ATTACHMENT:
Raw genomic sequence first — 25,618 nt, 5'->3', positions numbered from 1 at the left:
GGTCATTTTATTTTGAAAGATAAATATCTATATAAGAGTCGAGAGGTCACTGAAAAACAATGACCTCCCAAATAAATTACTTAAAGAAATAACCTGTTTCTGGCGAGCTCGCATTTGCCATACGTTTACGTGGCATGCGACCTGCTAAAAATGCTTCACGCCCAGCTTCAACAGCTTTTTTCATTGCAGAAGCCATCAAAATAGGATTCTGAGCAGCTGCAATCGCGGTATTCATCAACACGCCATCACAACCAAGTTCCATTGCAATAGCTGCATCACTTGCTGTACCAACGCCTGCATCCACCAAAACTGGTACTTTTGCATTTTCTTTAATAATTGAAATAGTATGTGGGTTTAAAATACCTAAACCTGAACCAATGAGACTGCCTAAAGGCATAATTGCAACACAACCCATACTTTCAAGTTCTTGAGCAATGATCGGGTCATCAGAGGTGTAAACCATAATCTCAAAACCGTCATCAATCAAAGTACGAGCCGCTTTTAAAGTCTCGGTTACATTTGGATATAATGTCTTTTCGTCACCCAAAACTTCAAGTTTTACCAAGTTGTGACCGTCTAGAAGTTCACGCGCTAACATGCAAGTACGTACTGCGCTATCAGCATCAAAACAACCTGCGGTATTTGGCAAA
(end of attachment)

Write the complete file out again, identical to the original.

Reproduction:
Raw genomic sequence first — 25,618 nt, 5'->3', positions numbered from 1 at the left:
GGTCATTTTATTTTGAAAGATAAATATCTATATAAGAGTCGAGAGGTCACTGAAAAACAATGACCTCCCAAATAAATTACTTAAAGAAATAACCTGTTTCTGGCGAGCTCGCATTTGCCATACGTTTACGTGGCATGCGACCTGCTAAAAATGCTTCACGCCCAGCTTCAACAGCTTTTTTCATTGCAGAAGCCATCAAAATAGGATTCTGAGCAGCTGCAATCGCGGTATTCATCAACACGCCATCACAACCAAGTTCCATTGCAATAGCTGCATCACTTGCTGTACCAACGCCTGCATCCACCAAAACTGGTACTTTTGCATTTTCTTTAATAATTGAAATAGTATGTGGGTTTAAAATACCTAAACCTGAACCAATGAGACTGCCTAAAGGCATAATTGCAACACAACCCATACTTTCAAGTTCTTGAGCAATGATCGGGTCATCAGAGGTGTAAACCATAATCTCAAAACCGTCATCAATCAAAGTACGAGCCGCTTTTAAAGTCTCGGTTACATTTGGATATAATGTCTTTTCGTCACCCAAAACTTCAAGTTTTACCAAGTTGTGACCGTCTAGAAGTTCACGCGCTAACATGCAAGTACGTACTGCGCTATCAGCATCAAAACAACCTGCGGTATTTGGCAAA